The frequency of emails from the Obama campaign ended up being a talking point for pundits and late night talk show hosts. Jon Stewart of The Daily show even asked President Obama about email directly during his October 18th interview. (Video, email question at the 5:56 mark)
Jon Stewart: “We have been talking here for 12 – 14 minutes. I am curious. How many emails, in that time, do you think your campaign has sent me?”
President Obama: “It depends on whether you’ve maxed out!”
According to an article published this morning in Time, the Obama marketing campaign was highly data driven.
A large portion of the cash raised online came through an intricate, metric-driven e-mail campaign in which dozens of fundraising appeals went out each day. Here again, data collection and analysis were paramount. Many of the e-mails sent to supporters were just tests, with different subject lines, senders and messages.
This data and how effectively the marketers utilized it drove a billion dollars in fundraising.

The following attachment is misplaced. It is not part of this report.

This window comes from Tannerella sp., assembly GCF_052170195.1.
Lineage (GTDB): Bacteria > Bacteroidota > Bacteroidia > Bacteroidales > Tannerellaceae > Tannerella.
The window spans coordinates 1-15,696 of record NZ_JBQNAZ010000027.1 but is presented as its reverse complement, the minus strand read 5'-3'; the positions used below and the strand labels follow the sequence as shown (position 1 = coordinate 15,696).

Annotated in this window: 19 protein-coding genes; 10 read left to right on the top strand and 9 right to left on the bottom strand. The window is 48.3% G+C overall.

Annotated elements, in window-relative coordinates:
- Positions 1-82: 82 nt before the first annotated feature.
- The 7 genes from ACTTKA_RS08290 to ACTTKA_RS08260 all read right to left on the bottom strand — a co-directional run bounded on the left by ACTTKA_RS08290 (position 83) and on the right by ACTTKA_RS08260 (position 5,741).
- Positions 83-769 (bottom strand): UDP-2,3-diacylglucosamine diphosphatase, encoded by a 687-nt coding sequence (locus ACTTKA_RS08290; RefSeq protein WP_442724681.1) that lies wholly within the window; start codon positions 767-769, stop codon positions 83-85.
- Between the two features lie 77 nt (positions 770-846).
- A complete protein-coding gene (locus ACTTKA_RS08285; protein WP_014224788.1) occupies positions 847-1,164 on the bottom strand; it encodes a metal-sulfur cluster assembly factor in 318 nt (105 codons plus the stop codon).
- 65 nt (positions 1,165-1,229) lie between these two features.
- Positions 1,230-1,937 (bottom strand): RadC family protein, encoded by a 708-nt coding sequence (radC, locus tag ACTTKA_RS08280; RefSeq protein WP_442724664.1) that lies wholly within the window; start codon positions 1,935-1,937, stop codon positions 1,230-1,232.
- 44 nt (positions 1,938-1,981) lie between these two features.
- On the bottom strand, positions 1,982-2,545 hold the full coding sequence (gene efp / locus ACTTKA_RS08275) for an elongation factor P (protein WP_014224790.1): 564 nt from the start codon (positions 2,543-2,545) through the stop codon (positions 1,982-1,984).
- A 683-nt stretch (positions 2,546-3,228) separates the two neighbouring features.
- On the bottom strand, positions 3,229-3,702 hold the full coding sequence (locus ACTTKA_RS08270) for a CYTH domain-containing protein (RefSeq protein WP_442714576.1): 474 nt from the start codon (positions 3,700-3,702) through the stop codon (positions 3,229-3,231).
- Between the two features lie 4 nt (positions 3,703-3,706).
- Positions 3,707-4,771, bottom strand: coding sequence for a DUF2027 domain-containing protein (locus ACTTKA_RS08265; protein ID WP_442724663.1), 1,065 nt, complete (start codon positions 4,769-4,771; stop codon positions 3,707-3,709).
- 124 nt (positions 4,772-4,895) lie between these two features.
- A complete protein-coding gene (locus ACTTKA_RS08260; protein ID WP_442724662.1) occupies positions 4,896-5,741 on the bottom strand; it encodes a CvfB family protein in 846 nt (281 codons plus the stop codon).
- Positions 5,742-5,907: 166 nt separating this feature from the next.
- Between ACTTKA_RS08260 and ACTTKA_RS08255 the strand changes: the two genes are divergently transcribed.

While the Obama campaign sent out tons of email, they didn’t just batch and blast their marketing to their whole donor list. They were selective and targeted and tried to send the most relevant messages during their whole campaign. This targeting and focus on relevance drove their fundraising to record breaking heights.
More email is good, most marketers will tell you that. But it’s not just about sending more mail, it’s about sending more relevant mail. Marketers should look at what the Obama campaign did with data and how they managed an email campaign that sent so much mail so effectively.